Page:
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Plain cigarette packs with health warnings may encourage quitting

Plain cigarette packs with health warnings may encourage quitting
March 27, 2015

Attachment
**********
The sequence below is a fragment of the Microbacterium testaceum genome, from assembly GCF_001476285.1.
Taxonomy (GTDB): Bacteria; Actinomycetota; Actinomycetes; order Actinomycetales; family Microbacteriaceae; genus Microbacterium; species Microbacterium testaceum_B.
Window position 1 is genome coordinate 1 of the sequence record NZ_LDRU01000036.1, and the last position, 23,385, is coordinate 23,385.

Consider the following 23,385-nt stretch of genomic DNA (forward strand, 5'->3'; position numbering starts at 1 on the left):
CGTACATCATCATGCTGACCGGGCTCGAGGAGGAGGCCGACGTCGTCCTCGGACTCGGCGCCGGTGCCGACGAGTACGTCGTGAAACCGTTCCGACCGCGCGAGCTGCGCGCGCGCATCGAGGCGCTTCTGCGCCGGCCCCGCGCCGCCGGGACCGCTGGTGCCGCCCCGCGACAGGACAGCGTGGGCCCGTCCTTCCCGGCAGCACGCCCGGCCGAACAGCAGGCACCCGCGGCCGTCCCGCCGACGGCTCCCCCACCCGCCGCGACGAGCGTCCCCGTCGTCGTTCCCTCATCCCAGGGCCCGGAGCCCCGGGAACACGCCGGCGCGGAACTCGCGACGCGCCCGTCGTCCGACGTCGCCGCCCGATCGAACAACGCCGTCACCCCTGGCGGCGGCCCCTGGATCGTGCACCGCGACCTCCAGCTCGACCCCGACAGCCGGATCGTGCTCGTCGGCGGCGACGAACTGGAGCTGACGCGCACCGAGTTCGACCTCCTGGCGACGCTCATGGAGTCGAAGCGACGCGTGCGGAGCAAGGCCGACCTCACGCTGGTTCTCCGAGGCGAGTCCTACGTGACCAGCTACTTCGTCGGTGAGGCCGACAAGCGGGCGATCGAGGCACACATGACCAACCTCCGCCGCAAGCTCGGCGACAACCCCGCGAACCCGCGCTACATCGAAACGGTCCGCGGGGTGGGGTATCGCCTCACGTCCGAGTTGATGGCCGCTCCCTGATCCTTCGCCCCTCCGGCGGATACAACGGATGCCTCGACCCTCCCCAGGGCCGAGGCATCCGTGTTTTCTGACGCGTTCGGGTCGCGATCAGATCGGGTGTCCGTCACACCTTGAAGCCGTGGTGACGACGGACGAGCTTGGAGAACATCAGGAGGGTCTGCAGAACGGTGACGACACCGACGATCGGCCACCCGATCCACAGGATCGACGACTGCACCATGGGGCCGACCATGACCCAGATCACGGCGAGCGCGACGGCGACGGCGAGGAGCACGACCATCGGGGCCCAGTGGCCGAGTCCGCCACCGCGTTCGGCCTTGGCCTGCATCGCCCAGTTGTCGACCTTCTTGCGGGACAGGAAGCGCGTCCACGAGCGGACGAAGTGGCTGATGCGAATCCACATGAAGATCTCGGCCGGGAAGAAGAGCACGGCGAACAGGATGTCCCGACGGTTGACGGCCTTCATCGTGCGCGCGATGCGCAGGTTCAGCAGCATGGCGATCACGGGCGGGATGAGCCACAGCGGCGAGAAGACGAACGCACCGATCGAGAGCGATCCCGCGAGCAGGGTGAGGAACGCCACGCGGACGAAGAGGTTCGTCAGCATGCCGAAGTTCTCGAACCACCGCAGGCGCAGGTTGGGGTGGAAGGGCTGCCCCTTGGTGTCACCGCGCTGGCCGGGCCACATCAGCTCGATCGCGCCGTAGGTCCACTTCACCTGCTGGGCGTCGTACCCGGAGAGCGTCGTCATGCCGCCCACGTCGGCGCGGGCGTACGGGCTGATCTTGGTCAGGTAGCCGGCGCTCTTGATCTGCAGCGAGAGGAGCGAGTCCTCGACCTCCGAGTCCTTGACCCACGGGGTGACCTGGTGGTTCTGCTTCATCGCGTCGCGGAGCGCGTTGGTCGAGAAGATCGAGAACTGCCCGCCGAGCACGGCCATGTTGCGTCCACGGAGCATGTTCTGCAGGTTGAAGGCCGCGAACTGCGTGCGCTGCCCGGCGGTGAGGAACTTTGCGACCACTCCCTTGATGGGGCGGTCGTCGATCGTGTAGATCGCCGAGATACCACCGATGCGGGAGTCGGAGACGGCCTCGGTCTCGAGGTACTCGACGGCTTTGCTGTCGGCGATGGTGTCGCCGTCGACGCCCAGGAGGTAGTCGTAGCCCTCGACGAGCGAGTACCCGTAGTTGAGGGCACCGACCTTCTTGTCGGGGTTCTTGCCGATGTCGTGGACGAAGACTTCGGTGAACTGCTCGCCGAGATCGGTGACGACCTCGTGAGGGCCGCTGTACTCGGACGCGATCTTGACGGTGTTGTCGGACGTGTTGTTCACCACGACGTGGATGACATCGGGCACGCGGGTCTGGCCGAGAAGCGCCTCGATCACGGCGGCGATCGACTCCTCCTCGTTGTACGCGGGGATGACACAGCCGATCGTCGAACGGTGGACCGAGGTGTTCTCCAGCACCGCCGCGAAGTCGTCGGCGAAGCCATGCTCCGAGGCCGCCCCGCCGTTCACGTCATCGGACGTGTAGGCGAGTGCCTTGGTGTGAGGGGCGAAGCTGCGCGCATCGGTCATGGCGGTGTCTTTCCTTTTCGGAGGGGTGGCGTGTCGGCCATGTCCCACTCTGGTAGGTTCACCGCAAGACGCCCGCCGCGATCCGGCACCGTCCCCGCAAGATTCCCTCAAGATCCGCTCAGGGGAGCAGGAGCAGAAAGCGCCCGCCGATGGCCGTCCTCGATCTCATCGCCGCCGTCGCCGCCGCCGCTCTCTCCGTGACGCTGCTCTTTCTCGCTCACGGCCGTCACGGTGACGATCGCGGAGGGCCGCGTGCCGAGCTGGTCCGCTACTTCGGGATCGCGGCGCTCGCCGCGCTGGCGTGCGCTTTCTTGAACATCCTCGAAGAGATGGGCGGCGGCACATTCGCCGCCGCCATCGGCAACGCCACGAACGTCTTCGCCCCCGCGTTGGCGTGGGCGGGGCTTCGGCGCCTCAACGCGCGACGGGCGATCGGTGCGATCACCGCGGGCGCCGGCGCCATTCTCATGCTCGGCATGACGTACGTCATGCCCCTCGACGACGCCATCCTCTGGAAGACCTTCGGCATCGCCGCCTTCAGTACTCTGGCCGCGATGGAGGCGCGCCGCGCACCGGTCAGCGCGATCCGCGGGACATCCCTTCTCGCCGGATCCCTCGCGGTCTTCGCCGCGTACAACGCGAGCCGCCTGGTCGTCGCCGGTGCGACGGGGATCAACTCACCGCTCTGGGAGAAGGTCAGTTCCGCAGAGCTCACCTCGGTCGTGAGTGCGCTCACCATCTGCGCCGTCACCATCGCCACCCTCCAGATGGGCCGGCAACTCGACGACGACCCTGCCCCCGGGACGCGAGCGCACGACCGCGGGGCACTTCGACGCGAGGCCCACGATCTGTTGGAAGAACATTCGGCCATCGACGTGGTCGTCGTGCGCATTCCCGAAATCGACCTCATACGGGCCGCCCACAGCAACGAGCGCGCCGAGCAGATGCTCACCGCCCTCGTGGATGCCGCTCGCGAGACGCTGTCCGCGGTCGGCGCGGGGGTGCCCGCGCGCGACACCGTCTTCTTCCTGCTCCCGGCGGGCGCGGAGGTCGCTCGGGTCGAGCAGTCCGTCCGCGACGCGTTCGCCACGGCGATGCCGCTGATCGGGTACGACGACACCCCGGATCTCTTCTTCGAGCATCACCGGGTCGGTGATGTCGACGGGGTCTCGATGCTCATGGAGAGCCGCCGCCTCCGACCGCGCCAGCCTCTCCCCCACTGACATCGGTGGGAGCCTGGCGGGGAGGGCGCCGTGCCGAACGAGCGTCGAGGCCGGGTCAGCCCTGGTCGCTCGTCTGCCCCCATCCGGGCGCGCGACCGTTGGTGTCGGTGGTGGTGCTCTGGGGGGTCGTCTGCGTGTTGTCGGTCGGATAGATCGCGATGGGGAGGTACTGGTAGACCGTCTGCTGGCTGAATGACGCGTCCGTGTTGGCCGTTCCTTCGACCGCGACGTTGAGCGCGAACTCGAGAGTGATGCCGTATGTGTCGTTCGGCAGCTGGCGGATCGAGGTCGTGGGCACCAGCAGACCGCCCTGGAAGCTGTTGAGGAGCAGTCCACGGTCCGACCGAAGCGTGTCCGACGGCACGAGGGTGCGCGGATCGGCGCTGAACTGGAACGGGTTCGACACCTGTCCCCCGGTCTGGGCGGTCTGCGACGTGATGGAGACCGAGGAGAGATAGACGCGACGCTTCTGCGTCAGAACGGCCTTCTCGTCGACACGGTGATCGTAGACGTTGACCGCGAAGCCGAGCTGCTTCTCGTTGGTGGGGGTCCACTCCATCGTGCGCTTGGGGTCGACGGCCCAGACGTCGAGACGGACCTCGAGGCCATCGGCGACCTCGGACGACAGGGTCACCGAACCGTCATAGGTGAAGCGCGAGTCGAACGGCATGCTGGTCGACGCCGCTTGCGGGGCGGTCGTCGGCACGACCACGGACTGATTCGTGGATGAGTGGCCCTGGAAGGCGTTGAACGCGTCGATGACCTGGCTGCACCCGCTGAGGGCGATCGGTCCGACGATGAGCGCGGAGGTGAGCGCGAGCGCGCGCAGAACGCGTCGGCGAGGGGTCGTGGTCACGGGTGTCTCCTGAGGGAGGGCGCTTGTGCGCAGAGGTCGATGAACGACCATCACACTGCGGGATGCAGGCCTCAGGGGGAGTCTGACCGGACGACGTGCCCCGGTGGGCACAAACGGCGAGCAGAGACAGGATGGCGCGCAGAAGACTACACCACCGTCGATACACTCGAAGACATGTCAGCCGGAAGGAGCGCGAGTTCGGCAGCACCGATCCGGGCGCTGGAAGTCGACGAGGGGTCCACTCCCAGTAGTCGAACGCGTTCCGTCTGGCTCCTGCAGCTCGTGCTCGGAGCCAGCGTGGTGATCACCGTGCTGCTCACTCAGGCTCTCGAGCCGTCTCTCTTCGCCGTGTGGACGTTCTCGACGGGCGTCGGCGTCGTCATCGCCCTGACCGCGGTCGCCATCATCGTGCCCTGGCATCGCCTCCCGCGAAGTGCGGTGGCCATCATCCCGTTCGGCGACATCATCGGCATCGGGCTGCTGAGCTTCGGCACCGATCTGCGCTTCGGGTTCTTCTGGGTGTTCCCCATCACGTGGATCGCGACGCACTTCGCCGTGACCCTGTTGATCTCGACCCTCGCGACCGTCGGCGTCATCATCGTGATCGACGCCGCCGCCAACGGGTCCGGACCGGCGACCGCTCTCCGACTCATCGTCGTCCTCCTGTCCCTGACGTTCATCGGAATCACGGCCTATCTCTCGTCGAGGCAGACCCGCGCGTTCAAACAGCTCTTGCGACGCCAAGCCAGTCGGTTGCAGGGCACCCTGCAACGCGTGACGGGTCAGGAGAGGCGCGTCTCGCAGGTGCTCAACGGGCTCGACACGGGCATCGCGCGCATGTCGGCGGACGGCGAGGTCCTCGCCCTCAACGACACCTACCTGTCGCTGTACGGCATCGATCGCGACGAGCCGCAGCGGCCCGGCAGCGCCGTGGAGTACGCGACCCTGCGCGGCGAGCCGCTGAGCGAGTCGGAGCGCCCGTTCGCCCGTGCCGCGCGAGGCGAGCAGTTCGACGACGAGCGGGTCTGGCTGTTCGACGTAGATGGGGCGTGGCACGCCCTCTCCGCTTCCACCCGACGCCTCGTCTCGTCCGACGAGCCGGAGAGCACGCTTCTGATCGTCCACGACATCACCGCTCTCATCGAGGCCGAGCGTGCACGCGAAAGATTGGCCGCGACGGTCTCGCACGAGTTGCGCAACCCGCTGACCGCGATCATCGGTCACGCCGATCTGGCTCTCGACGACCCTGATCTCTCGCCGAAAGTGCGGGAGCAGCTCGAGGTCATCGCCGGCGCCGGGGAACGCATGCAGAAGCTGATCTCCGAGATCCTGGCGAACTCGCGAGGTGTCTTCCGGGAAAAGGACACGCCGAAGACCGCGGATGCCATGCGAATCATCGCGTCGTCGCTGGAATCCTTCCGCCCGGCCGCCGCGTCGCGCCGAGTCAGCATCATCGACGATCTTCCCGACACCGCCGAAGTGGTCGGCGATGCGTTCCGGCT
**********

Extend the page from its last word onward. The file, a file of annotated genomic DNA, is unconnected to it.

REUTERS HEALTH - Plain cigarette packages adorned with graphic health warnings may make smokers more likely to consider quitting, an Australian study finds. In an effort to make smoking less appealing, starting in late 2012 Australia required that cigarettes be sold in boxes emblazoned with harsh words and bold color photos illustrating the health risks. One box says "smoking kills" above a close-up image of a toe-tagged foot in the morgue; another says "smoking causes blindness" and displays a photo of an eyeball in a shriveled socket. "The health warnings were new and larger than before, but also for the first time they appeared on the required plain drab brown packs so they stood out more and looked more serious," said senior study author Melanie Wakefield. "Thinking the health warnings were credible and trying to avoid the warnings predicted more thoughts about quitting and quit attempts," Wakefield, of the Cancer Council Victoria in Melbourne, said in an email. Wakefield and colleagues surveyed smokers before and after the new packages debuted to see how the design changes influenced thoughts about quitting. After doing an initial phone survey of more than 10,000 people between April 2012 and March 2014, the researchers followed up with about 5,000 smokers to see how they felt about the packages after one month of use. Study participants were 18 to 69 years old. They were identified as smokers if they used cigarettes daily or weekly. People who indulged less often could identify themselves as smokers or nonsmokers. The researchers split the smokers into four groups based on the timing of the followup survey: a couple of months before the new boxes debuted; just as the packages came out; later in the introductory period; and after the redesign was fully implemented. Smokers surveyed later in the introductory period were significantly more likely to think about quitting at least once a day than those contacted before the new packages debuted, the study found. But the shock value may have worn off over time; a year after the design change smokers reported little difference in their thinking between baseline and follow-up. As the packages became more commonplace, smokers became more likely to exhibit shame about their habit by hiding the box or prematurely stubbing out cigarettes. Both actions happened much more often among smokers surveyed after the redesign was fully implemented. The effects of the new packages on quitting behavior were modest, the researchers acknowledge in the study, published in the journal Tobacco Control. And larger, longer-term studies will be needed to see if the boxes with graphic warnings can convince smokers to quit for good. But it's a good start, particularly for trying to stop young people from picking up that first cigarette, said Janet Hoek, co-director of Aspire2025, an organization of researchers for a tobacco-free New Zealand and a professor of marketing at the University of Otago in Dunedin. "Cigarette packages have been meticulously crafted so they communicate attributes that will appeal to young people, the tobacco industry's replacement smokers, and reassure existing smokers," said Hoek, who wasn't involved in the new study. "If tobacco packages are no longer glamorous or appealing, but are instead unattractive and off-putting, fewer young people will be tempted," she told Reuters Health in an email. Plain packages can have three positive effects in the push to deter smoking, Gerard Hastings, director of the Institute for Social Marketing at the University of Stirling in Scotland, said by email. "It strips away the branding which draws people to the pack, removes any false reassurance that features like pastel colors and soothing descriptors are designed to provide, and makes the health warning more prominent," said Hastings, who wasn't involved in the study. Australia is a leader in this effort, Mohammed Al-hamdani, a tobacco control researcher from Saint Mary's University in Nova Scotia, Canada, said by email. "The effectiveness of a health warning is higher on the new plain packages because this form of packaging strips cigarette packages from all of its (branding) imagery elements," said Al-hamdani, who wasn't involved in the study. "The rest of the world should follow Australia's bold steps toward the tobacco endgame."